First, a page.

Setting passwords to computers and software accounts is an important step for small businesses to protect valuable information. However, with the importance of technology growth in the workplace, businesses may find many or all workers need access to computers, and this complicates how security is implemented. While creating a separate account for each employee is a good way to keep information private, many businesses fail to set account privileges appropriately. As a result, the cashier who only needs the computer to calculate prices could have access to private financial or employee information.
According to a survey by BeyondTrust, 44 percent of employees have access rights that are not necessary to their current role and 28 percent have retrieved unwarranted information.
What data are they looking at? Of those who accessed data, nearly one-quarter said they viewed financial reports and almost half said they’ve looked at salary details, HR data and personnel documents.
A curious glance
This doesn’t mean that a quarter of employees are plotting against the company. Many could be looking to find out what their coworkers are earning or read the minutes of a private meeting. According to the survey, 80 percent of respondents said it’s at least somewhat likely that data is accessed out of curiosity. Even so, any unwanted access to sensitive information can be harmful and should be avoided as much as possible.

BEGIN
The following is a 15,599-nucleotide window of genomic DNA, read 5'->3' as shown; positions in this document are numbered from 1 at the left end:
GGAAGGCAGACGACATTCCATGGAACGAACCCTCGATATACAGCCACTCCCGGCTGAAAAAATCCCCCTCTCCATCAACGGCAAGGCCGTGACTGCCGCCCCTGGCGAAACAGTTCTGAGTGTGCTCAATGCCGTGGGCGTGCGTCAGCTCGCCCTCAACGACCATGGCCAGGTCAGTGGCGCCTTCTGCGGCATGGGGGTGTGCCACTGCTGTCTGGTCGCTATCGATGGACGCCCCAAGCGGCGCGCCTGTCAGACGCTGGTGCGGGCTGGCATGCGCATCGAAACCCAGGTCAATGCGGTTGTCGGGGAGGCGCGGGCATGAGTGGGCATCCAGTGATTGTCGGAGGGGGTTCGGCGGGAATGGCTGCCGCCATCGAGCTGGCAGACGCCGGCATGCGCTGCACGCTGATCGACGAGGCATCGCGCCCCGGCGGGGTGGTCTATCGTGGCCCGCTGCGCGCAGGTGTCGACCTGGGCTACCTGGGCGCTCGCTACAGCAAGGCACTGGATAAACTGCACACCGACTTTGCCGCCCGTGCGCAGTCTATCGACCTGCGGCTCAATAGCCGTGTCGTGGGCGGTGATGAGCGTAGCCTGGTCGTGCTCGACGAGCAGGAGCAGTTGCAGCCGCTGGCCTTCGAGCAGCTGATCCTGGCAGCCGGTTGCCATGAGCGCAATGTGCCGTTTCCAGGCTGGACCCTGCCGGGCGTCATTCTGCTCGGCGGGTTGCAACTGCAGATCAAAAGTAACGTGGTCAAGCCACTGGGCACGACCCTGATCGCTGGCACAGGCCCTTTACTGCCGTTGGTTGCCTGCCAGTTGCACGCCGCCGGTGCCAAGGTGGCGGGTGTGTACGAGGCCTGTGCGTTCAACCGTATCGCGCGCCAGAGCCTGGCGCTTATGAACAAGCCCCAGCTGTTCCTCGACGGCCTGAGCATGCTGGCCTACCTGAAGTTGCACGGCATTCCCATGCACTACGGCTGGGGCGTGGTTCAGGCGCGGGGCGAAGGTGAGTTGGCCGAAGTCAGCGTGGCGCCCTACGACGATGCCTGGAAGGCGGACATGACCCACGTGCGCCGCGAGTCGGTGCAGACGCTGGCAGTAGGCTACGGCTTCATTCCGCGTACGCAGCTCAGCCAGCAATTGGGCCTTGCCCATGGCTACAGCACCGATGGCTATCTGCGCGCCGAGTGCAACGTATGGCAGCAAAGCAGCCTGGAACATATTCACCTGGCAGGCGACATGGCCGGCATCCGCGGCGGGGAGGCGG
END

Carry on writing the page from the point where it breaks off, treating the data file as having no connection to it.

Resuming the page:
“Allowing any employee unfettered access to non-essential company data is both unnecessary and dangerous and should be an issue that is resolved quickly,” said Brad Hibbert of BeyondTrust.
So what should small business owners do to tighten their system? Setting privilege levels on employee accounts is a start, but managers need to make sure controls are tight. According to the survey, two-thirds of respondents said there is a system in place to monitor privileges, however, over half of those respondents stated they could get around the controls. According to IT Business Edge, one solution is to place all sensitive information in a digital vault, which moves data to a separate, dedicated server that can only be accessed through a single, encrypted channel. However, small businesses should still make sure account privileges are set appropriately.
Up-to-date IT system
Small businesses in need of an upgrade to enhance security or simply to improve productivity should consider getting a small business loan. Unlike banks who take weeks to process information and require a hefty load of paperwork, National Funding has a hassle-free application process that gets businesses financed in as little as 24 hours.